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Hypoallergenic Baby Formula May Have No Benefits

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hypoallergenic baby formulaParents are often counseled to feed their babies hypoallergenic formula if they are worried about developing allergies, but a new study in Australia is casting doubts on this advice.

The study followed more than 600 infants with family histories of allergies to determine whether feeding them a hypoallergenic formula would have any impact on their developing allergies or related conditions such as asthma and eczema. The children were given skin-prick allergy tests at 6, 12 and 24 months of age, and another follow up was conducted when they reached 6 or 7 years.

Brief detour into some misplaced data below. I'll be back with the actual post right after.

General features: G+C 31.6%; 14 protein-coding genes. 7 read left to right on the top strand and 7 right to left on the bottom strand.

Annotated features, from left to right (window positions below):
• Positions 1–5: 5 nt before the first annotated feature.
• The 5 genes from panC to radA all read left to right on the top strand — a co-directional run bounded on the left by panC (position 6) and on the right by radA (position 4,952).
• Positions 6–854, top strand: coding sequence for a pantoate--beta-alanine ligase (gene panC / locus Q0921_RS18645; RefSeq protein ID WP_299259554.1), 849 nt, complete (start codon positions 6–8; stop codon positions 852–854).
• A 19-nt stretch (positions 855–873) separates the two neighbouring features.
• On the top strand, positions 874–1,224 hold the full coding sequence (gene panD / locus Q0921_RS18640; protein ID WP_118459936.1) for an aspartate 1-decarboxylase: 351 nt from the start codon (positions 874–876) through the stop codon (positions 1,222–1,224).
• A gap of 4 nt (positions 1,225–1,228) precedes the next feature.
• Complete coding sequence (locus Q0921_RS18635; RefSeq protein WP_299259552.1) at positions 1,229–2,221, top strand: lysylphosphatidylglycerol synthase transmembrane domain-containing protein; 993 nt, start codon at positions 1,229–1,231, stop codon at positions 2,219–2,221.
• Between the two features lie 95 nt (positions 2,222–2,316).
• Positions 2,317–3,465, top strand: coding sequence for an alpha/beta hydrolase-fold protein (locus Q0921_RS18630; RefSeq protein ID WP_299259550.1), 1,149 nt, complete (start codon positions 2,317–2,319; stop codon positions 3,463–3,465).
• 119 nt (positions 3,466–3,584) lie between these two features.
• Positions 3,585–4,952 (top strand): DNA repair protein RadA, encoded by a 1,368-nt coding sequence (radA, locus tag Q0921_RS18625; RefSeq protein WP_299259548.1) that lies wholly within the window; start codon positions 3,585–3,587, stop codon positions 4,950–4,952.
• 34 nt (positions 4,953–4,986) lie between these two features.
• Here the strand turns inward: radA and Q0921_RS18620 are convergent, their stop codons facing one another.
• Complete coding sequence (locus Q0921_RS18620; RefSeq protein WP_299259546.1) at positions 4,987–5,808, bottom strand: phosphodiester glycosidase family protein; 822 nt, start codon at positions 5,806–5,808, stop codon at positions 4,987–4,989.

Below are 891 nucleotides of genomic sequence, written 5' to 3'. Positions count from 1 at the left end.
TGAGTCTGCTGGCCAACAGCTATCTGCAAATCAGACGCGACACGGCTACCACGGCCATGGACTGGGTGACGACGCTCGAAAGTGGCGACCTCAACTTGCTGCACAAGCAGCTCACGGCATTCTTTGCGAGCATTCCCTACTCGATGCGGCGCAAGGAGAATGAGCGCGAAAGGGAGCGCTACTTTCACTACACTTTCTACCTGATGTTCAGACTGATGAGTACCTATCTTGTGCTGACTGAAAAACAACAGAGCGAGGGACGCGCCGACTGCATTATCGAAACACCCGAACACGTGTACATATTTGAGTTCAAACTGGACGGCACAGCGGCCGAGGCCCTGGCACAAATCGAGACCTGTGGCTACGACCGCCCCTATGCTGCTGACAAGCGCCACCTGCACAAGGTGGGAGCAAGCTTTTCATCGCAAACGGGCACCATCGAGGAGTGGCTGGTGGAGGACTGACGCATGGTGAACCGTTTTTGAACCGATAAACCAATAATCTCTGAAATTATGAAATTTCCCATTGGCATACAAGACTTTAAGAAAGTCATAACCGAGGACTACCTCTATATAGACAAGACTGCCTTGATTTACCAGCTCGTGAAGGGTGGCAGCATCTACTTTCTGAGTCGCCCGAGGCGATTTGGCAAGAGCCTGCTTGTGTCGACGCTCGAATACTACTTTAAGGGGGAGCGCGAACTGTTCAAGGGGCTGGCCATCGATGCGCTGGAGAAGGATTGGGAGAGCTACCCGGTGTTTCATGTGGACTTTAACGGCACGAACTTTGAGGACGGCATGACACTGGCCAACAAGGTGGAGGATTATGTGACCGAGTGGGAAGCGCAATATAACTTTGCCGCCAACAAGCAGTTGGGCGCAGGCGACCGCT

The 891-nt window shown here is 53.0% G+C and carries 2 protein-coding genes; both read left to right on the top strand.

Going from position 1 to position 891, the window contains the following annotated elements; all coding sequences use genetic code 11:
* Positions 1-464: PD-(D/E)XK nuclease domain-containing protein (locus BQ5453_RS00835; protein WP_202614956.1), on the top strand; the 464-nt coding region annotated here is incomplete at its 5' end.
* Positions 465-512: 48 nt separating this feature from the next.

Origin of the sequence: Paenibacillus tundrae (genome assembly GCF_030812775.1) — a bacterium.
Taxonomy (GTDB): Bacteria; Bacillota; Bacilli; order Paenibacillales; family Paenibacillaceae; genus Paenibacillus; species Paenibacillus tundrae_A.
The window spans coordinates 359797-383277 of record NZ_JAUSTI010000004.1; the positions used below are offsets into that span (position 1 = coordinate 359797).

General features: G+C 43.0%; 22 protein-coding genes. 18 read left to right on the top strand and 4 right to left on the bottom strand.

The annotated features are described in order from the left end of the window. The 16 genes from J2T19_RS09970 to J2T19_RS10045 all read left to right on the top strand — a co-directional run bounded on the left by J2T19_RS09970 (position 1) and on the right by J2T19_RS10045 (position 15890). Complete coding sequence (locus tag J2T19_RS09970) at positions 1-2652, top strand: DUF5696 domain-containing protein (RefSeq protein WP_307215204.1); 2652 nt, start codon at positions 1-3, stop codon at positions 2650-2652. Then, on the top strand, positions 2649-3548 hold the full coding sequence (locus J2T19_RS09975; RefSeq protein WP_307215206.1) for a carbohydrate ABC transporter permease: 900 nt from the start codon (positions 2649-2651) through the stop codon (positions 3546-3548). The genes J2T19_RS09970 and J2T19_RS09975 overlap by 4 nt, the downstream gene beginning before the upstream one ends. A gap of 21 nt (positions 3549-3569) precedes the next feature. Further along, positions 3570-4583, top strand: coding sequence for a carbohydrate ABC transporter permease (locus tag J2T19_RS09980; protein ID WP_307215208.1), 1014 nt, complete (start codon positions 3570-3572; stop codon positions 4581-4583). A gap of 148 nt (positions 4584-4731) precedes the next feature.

Researchers found that it made no difference whether the children had been given standard cow's milk-based formula, soy-based formula, or a hypoallergenic partially hydrolysed whey formula (pHWF) produced by Nestle. All study groups were just as likely to develop allergies.

Adrian Lowe and David Hill, who led the study, said that these findings contradict common medical advice that special formulas can help prevent allergies, and that the best advice is still to breast feed rather than formula feed if possible. "Families at high risk of allergies should be encouraged to breast feed for the many known benefits associated with breastfeeding, and if parents need to move on to formula that that decision need not be based on the belief that one formula will reduce the risk of allergies compared to another," said Hill.

Just goes to show that fancy labels and impressive claims do not necessarily make a product healthier or better.

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